15th July 2018

My first DPC meet in quite a few years began on a beautiful sunny Sunday morning in the middle of July. It was an excellent sign that my life was finally being returned to me after a decade of it being hijacked by the clinging, whinging and whining of needy little clones of the worse half of my wife’s genes. OK, so half of their genes might have had something to do with me too. Now my half of my children’s genes have begun to express themselves, the children have become little darlings: able to engage in polite conversation over a coffee and fully trained to say “yes Daddy, that is very funny” when they recognise my little witticisms. There is just the chance, I have to admit, that there might be some sarcasm gene expressing itself – something I may need to keep an eye on, for a spot of eugenics. Better than them becoming interesting company, family are now happy to have them foisted upon them, allowing me to enter back into the rocky wilds.
We met in the layby just to the Sheffield side of the Snake Inn. “Did you know that the Snake Pass was actually named after the pub and the pub was named after the Cavendish symbol?” Mike said; alas that was to be his first and final interesting Derbyshire fact for the day. He, Rob, Syd and I strode off into the wood and hiked up towards the intimidating range of rocks in the far distance. For each of the past twenty years, Geoff has told me, admiringly, “Syd – isn’t he doing well, seventy-four he is!” So Syd, the man to remain seventy-four for over twenty years; Rob, with his impressively Northern flat cap (currently no whippet); Mike, with his cool skiing instructor persona and matching T-Shirt so florescent it looked like something pulled from the wreckage of Chernobyl; and me, a not particularly fit person that is fairly scared of heights, set off like some bizarre remake of “Last of the Summer Wine” sponsored by Decathlon’s clothing range, to scale some rocks.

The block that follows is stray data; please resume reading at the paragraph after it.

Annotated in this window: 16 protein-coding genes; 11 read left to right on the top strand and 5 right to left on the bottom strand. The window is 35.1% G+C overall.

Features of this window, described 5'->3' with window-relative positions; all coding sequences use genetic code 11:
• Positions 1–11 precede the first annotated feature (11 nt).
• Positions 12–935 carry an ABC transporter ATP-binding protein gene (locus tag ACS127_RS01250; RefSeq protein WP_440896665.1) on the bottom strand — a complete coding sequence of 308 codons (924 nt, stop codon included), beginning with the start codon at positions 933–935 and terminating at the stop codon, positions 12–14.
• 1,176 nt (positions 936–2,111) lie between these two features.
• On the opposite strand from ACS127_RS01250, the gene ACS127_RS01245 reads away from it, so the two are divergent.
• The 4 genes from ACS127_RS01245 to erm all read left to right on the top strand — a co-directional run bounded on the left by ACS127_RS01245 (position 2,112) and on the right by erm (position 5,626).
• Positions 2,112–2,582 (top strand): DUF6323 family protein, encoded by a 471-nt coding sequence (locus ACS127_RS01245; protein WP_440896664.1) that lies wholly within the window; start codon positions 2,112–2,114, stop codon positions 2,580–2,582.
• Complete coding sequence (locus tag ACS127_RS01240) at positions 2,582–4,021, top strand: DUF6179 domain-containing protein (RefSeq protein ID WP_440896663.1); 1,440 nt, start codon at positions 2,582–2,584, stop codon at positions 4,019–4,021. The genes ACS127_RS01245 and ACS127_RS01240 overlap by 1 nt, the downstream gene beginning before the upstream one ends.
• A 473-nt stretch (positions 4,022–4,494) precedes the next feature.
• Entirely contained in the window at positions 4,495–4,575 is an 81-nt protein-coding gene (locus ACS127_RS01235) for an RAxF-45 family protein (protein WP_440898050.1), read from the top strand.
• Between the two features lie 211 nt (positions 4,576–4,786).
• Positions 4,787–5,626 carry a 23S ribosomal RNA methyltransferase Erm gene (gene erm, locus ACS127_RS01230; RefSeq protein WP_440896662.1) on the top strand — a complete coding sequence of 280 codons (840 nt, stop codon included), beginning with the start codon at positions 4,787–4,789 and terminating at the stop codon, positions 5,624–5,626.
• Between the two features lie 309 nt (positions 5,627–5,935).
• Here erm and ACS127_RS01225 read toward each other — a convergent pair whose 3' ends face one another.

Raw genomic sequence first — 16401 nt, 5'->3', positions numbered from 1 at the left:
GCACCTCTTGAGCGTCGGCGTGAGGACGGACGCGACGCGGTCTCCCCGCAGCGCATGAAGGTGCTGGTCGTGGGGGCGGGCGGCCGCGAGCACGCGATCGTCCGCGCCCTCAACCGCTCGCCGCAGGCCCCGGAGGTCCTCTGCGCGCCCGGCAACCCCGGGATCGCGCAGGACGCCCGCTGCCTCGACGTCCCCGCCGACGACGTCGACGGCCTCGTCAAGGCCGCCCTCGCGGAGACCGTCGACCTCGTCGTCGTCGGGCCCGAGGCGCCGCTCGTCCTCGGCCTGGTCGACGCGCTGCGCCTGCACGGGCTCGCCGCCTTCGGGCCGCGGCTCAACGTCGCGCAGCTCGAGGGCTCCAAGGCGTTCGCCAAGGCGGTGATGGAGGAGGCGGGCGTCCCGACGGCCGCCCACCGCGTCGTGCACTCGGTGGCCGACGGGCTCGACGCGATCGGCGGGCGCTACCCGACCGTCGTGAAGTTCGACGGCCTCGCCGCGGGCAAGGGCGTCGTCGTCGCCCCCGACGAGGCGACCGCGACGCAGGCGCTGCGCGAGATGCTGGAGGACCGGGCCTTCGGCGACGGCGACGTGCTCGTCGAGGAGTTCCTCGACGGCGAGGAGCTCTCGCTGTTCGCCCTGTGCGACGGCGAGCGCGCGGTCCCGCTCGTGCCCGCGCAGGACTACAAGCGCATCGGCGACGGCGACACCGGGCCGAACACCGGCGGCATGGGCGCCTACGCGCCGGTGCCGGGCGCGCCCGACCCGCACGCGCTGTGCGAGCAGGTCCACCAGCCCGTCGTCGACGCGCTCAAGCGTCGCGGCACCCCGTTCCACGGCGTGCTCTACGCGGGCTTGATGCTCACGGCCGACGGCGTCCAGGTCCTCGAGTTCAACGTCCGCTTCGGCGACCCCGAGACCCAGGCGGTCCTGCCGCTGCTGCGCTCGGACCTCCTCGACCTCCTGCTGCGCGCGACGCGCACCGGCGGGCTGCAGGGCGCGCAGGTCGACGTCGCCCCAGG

Up we walked, baked in the late morning sun; up and up and then up still further. The hills were parched brown-green after the nicest summer I have experienced in these green and pleasant lands op-north. The parched summer deadness gave me the warm familiarity of the South Downs, from when I was a child. Subsequent to my previous DPC weekend ordeals I am now much fitter, after riding to work, and probably better at climbing, after a winter of indoor bouldering. Traping up the hill was, therefore, an interesting study in personal pain and torment analysis. Every muscle in my legs were screaming at me to stop, yet, they were screaming so much more quietly than the last time I tried to keep up with the Peppits whilst walking up hill. My first mistake of the day was quickly upon me. Syd said “I’m going to take my T-Shirt off so it’s dry when we get to the top”. I was foolish enough to ignore this wisdom, hard won across all of Syd’s 74 years on this Earth. I was dry at this point but just as I had decided to keep my T-Shirt on, my body erupted in a cascade of sweat, gushing from my back and eyebrows as though there had been a deep sea earth quake somewhere off the coast of Japan and I was the human manifestation of the resulting tidal wave. Yet further we went, up and up until we came to rocks! Our salvation! But it was a false dawn – a fake horizon that only led to more up.